Damage to the mucociliary clearance system is a typical change in the pathogenesis in chronic rhinosinusitis. However, the mechanisms underlying cilia loss remain unclear. WDPCP is a key protein essential for ciliogenesis, and is also an effector of the planar cell polarity signaling system. In this study, we sought to determine the role of WDPCP in cilia loss in patients with chronic rhinosinusitis. We demonstrated the expression of WDPCP in human sinonasal epithelium from patients with chronic rhinosinusitis and control subjects...
February 2017: Cytoskeleton
https://www.readbyqxmd.com/read/27997747/dynamics-of-the-sealing-zone-in-cultured-osteoclasts
#17
Sarit Batsir, Benjamin Geiger, Zvi Kam
Bone resorption by osteoclasts (OCs) depends on the formation and stability of the sealing zone (SZ), a peripheral belt of actin and integrin-based podosomes. Recent studies demonstrated that the SZ is a highly dynamic structure, undergoing cycles of assembly and disassembly. In this study, we explored the mechanisms underlying the regulation of SZ stability and reorganization in OCs cultured on glass slides, and forming an SZ-like podosome belt (SZL). By monitoring this belt in cultured RAW264.7 cells expressing GFP-tagged actin, we show here that SZL stability is usually locally regulated, and its dissociation, occurring mostly in concave segments, is manifested in the loss of both podosome coherence, and actin belt continuity...
February 2017: Cytoskeleton
https://www.readbyqxmd.com/read/27935262/elastic-tethers-between-separating-anaphase-chromosomes-in-crane-fly-spermatocytes-coordinate-chromosome-movements-to-the-two-poles
#18
Rozhan Sheykhani, Michael Berns, Arthur Forer
Separating anaphase chromosomes in crane-fly spermatocytes are connected by elastic tethers, as originally described by LaFountain et al. (2002): telomere-containing arm fragments severed from the arms move backwards to the partner telomeres. We have tested whether the tethers coordinate the movements of separating partner chromosomes. In other cell types anaphase chromosomes move faster, temporarily, when their kinetochore microtubules are severed. However, in crane-fly spermatocytes the chromosomes move at their usual speed when their kinetochore microtubules are severed...
February 2017: Cytoskeleton
https://www.readbyqxmd.com/read/27935245/modeling-the-effects-of-lattice-defects-on-microtubule-breaking-and-healing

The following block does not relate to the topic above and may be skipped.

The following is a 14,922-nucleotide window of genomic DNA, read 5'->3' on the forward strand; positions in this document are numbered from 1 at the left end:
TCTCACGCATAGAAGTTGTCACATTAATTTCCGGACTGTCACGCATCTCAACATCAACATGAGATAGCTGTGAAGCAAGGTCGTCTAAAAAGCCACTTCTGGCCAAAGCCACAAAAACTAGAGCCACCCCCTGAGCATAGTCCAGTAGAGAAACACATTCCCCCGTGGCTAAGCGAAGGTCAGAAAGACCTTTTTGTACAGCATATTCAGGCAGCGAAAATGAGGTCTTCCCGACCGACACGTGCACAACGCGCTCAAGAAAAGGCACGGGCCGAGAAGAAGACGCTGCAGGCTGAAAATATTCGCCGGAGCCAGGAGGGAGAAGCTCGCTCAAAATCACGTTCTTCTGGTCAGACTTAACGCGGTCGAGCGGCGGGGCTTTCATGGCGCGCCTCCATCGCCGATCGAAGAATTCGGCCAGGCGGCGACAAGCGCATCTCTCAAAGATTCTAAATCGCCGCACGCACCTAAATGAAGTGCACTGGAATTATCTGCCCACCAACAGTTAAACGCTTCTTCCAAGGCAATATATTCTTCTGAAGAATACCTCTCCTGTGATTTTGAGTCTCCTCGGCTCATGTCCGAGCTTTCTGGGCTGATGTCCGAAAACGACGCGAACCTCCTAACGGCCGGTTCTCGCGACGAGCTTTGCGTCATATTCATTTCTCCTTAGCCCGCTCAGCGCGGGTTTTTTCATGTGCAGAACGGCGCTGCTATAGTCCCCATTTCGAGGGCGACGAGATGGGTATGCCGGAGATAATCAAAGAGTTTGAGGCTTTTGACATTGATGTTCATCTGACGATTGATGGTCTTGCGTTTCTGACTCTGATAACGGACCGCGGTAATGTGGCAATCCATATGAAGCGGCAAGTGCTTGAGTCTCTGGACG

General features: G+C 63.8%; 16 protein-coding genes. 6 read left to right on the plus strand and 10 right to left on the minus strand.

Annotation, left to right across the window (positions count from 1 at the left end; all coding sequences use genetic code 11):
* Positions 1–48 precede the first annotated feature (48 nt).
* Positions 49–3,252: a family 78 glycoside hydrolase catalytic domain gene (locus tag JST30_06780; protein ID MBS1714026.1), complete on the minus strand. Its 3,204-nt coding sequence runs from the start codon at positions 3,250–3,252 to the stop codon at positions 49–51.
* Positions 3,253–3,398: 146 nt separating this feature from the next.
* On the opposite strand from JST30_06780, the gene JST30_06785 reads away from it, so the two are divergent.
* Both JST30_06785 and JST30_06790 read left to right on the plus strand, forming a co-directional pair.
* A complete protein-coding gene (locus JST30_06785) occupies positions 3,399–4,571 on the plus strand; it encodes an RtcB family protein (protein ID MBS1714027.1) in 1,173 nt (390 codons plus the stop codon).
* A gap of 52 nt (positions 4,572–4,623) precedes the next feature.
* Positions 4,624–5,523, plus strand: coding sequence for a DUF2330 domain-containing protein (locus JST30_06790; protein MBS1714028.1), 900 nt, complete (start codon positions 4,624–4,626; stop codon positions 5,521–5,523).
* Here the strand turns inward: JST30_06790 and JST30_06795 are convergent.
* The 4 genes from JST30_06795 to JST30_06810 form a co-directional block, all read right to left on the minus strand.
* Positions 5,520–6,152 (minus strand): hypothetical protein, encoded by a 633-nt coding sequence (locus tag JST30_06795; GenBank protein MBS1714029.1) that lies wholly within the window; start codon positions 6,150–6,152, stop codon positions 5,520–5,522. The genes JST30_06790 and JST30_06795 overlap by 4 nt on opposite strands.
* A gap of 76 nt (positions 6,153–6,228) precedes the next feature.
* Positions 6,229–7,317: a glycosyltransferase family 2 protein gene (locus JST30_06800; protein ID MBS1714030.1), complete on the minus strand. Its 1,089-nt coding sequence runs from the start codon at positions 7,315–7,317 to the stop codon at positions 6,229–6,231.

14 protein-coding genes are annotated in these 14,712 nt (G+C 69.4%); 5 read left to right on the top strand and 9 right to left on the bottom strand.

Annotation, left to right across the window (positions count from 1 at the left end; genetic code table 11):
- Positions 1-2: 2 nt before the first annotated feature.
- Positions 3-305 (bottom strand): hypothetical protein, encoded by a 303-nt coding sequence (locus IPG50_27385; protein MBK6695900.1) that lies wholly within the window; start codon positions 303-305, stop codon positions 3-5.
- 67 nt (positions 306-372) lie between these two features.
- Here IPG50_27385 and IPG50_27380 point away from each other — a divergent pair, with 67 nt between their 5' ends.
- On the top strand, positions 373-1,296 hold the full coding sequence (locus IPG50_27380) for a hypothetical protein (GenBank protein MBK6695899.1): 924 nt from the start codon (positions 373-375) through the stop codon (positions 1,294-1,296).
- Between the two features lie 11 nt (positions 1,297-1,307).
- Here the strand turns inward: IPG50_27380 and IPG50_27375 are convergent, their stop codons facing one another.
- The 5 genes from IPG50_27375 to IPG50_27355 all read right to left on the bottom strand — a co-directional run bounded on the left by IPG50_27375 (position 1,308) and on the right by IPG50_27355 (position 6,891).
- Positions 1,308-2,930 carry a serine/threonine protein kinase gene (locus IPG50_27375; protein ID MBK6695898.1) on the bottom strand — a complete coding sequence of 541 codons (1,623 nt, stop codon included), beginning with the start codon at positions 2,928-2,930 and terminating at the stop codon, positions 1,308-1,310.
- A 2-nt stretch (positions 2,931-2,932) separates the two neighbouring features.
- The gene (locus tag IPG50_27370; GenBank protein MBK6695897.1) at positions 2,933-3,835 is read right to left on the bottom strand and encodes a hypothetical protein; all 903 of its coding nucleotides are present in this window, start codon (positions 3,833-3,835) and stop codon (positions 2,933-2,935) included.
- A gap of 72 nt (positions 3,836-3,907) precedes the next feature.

#19
Nan Jiang, Megan E Bailey, Jessica Burke, Jennifer L Ross, Ruxandra I Dima
Microtubule reorganization often results from the loss of polymer induced through break- age or active destruction by energy-using enzymes. Pre-existing defects in the microtubule lattice likely lower structural integrity and aid filament destruction. Using large-scale molecular simulations, we model diverse microtubule fragments under forces generated at specific positions to locally crush the filament. We show that lattices with 2% defects are crushed and severed by forces three times smaller than defect-free ones...
December 9, 2016: Cytoskeleton
https://www.readbyqxmd.com/read/27935233/kinetic-analysis-of-de-novo-centriole-assembly-in-heat-shocked-mammalian-cells
#20
In Keol Baek, Yeun Kyu Jang, Tae H Lee, JooHun Lee
Mammalian cells are capable of de novo centriole formation after the removal of existing centrioles. This suggests that de novo centriole assembly is repressed in normally duplicating cells to maintain a constant number of centrioles in the cells. However, neither the mechanism of de novo centriole assembly nor that of its hypothesized repression is understood due to the lack of an experimental system. We found that the heat shock (HS; 42°C, 2 h) of mouse embryonic fibroblasts caused the separation of centriole pairs, a transient increase in polo-like kinase (Plk) 4 expression, and the formation of a complex containing γ-tubulin, pericentrin, HS protein (Hsp) 90, and Plk4, in approximately half of the cells...
December 9, 2016: Cytoskeleton